# Exercise 7.11#

## What must we show?#

For 1., what must we show? That is, how does this “cartesian closed” requirement i.e. Equation (7.10) translate to the context of preordered sets? In short:

$A∧C ≤ D ≅ A ≤ C⊸D$

Why this translation? We replace × with ∧ by Exercise 3.88 (which says the categorical product in a preorder is the meet). We replace instances of 𝒞(X,Y) with $$X ≤ Y$$ because the hom-set in a preordered set is a hom-element (one element rather than a set), namely a boolean.

The author mentions Definition 2.79 not far above this question. See something similar to the equation presented here in Equation (2.80), which defines a monoidal closed preorder (the preorder version of a Closed monoidal category). The same equation appears in Heyting algebra:

In mathematics, a Heyting algebra (also known as pseudo-Boolean algebra) is a bounded lattice (with join and meet operations written ∨ and ∧ and with least element 0 and greatest element 1) equipped with a binary operation ab of implication such that (ca) ≤ b is equivalent to c ≤ (ab).

Definition 2.90 defines a unital commutative quantale as a symmetric monoidal closed preorder, so this structure should already have an element C⊸D that satisfies the currying condition (per Definition 2.79). So there’s actually not really much to show regarding this equation.

### Define “Cartesian category”#

So what makes a cartesian closed category different than a closed monoidal category? The key word is that “Cartesian” adjective. These could arguably be called “cartesian closed monoidal” categories, but aren’t because the “Cartesian” operator actually replaces the “monoidal” operator (the cartesian operator is the monoidal operator).

Some articles on Wikipedia might lead you to believe that the ⊗ operator that’s required to make a category a Monoidal category must actually be the Cartesian product for a category to be a cartesian monoidal category. For example, quoting from Closed monoidal category:

When the tensor product on $$\mathcal{C}$$ is the cartesian product, the usual notation is $$B^A$$ and this object is called the exponential object.

This is not correct; a “Cartesian” category is much more commonly defined as one in which ⊗ is the Product (category theory). From Cartesian monoidal category:

In mathematics, specifically in the field known as category theory, a monoidal category where the monoidal (“tensor”) product is the categorical product is called a cartesian monoidal category. Any category with finite products (a “finite product category”) can be thought of as a cartesian monoidal category. In any cartesian monoidal category, the terminal object is the monoidal unit.

A Cartesian closed category is then a category in which:

Any two objects X and Y of C have a product X ×Y in C.

Notice that even the symbol for the categorical product (×) is the same as the symbol for the cartesian product. Could we come up with a better name? It may make sense to call a “cartesian closed category” a “product closed category” instead, or even an “exponential object closed category” to be completely clear.

### All objects#

How do we show that we have all binary/finite categorical products? Having a monoidal product defined on all objects doesn’t mean that it satisfies the properties of a categorical product. See Proposition 2.96.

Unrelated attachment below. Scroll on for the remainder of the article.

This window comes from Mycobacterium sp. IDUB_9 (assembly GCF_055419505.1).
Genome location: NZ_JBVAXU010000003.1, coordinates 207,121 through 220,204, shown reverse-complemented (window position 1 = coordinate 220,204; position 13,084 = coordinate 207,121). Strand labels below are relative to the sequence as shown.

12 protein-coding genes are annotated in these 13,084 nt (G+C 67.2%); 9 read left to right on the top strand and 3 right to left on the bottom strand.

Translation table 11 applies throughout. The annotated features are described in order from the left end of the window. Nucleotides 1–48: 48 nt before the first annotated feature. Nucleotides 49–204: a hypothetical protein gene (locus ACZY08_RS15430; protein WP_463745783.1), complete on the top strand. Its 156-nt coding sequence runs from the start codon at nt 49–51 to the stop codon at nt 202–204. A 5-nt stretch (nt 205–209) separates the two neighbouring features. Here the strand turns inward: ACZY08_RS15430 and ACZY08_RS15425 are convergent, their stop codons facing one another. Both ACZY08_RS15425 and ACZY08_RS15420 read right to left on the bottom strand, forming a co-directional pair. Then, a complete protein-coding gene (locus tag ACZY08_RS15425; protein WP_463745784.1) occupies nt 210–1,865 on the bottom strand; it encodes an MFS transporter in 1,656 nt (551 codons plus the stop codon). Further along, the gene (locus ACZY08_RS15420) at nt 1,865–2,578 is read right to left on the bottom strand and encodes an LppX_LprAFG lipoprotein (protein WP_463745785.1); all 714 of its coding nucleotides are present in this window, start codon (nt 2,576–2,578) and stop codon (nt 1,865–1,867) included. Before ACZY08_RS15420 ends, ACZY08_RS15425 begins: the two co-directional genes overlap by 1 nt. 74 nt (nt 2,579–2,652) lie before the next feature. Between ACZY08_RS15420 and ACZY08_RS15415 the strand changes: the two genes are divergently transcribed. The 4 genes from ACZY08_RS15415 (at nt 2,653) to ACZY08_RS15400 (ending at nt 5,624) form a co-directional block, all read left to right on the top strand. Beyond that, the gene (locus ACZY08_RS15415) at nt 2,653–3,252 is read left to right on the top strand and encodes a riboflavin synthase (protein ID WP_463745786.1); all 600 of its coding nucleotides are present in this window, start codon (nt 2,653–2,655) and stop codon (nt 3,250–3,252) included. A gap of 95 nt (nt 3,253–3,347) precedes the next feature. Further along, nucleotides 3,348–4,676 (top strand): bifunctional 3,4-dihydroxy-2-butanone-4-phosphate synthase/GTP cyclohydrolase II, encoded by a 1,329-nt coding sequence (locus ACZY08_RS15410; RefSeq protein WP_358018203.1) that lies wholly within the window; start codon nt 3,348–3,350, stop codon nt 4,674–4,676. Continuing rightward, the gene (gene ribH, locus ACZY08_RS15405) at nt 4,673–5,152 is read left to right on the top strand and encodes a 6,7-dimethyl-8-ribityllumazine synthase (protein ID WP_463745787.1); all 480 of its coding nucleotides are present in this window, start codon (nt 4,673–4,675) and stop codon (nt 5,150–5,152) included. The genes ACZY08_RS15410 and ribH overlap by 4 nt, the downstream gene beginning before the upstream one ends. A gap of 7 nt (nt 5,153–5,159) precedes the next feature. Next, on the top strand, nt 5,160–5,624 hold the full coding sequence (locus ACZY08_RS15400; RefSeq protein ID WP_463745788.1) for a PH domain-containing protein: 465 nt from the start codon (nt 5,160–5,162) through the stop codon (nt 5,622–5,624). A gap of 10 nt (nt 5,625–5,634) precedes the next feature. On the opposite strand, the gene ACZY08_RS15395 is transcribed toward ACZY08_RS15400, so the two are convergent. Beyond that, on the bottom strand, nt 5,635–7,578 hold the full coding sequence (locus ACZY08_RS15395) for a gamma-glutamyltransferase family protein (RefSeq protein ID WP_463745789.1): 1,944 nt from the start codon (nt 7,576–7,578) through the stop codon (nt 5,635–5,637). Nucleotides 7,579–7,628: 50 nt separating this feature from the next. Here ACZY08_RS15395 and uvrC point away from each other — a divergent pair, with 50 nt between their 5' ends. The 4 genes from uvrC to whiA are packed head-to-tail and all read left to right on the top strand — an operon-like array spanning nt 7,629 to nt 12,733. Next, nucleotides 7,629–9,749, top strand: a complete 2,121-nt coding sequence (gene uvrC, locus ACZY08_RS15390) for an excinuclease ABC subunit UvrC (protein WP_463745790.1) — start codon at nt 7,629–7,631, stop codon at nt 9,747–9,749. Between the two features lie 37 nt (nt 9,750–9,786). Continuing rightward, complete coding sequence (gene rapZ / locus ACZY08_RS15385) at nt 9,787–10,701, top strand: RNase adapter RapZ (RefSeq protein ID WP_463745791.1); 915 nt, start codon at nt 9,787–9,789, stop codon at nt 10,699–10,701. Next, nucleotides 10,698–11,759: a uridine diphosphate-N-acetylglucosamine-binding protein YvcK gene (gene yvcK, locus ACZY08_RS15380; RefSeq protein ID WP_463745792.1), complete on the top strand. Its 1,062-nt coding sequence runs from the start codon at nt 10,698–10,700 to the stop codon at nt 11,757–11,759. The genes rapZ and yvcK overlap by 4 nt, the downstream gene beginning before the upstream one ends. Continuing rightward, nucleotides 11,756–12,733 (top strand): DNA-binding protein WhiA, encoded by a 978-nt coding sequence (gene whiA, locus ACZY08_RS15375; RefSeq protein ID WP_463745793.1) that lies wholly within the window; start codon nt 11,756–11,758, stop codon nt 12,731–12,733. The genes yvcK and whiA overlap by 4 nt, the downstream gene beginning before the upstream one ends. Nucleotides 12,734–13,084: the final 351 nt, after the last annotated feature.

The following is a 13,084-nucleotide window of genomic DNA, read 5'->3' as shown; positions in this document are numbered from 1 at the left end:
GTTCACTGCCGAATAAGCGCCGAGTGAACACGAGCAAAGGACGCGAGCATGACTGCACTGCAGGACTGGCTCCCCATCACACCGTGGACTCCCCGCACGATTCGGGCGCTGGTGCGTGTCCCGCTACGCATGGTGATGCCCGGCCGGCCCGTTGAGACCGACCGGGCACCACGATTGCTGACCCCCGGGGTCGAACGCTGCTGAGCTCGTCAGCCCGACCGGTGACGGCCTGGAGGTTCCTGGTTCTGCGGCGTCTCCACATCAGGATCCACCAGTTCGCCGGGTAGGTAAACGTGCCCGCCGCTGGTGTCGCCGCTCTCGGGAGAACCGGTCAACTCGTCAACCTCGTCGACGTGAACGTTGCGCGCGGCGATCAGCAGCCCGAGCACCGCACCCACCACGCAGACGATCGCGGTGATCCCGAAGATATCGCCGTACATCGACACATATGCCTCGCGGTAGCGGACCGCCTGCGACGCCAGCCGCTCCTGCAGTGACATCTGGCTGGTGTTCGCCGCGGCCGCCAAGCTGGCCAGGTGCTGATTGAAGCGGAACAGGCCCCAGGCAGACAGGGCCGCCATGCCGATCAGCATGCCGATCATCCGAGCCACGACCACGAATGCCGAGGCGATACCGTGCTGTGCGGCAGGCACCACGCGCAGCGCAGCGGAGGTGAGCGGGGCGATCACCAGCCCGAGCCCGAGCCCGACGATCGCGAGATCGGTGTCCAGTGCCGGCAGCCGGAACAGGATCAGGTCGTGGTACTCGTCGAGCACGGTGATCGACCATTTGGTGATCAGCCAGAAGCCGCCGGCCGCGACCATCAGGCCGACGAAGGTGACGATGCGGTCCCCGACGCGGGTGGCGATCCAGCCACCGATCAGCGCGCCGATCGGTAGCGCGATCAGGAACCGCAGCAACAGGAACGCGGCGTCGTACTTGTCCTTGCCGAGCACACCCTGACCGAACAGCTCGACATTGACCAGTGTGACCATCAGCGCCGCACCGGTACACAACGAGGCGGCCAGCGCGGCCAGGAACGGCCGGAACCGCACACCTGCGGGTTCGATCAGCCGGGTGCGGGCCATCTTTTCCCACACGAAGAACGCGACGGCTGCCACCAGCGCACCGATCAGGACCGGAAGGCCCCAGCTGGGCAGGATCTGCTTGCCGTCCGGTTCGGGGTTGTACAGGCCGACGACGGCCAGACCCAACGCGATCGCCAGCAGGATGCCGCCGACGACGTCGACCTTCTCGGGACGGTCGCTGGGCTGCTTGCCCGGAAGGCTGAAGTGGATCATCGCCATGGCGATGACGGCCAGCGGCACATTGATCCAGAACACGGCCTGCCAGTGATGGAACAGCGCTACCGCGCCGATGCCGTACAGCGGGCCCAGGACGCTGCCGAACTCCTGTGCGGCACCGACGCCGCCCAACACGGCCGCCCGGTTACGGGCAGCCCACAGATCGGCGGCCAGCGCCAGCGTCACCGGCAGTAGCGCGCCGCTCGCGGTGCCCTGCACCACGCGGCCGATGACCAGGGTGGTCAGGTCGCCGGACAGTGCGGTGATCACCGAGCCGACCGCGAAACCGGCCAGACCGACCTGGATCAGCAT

How do we show we have all exponential objects? It seems like Definition 2.79 also claims that these exist for all pairs of elements. Ignore the notation, however: the ⊸ is only an internal hom functor because Definition 2.79 is equivalent to Closed monoidal category. It may look like the ⊸ that is standard to all Heyting algebras, but it hasn’t been shown to be that yet. It may exist on all pairs of objects, but that doesn’t mean it has the required properties of an exponential object (i.e. it relates to the categorical product in a certain way).

## What do we have?#

Can the first bullet point be taken to mean bounded? From the top, at least. It could also be taken to mean that the preorder has a terminal object; all objects have exactly one morphism to $$I$$.

Can we see the second bullet point as saying that ⊗ is the same as ∧? See Product (category theory). If $$v⊗w$$ is the product, then there’s always a morphism from $$v⊗w$$ to $$v$$ and from $$v⊗w$$ to $$w$$. That is, these are the two projection morphisms. The third bullet point is then the two morphisms that are unique to the product. However, see Product (category theory) § Equational definition. The mere existence of these morphisms doesn’t make this a product. Or does it, in a preordered set? We don’t need to satisfy anything regarding uniqueness, because there’s always only one.

Can the second bullet point be taken to mean that a proposition becomes either equally or less likely to be true if you ask it to be true alongside a second proposition? Yes; in terms of the BHK interpretation (replacing ⊗ with ∧) this would say that given a construction of both $$v$$ and $$w$$, we can produce a construction of $$v$$. Because the categorical product is symmetric, given a construction of both $$w$$ and $$v$$ we can produce a construction of $$v$$.

The third bullet point looks rather similar to the definition of join, below (1.5). In terms of the BHK interpretation (replacing ⊗ with ∧) this would say that given a construction of $$x$$ we can produce either $$v$$ or $$w$$ or both.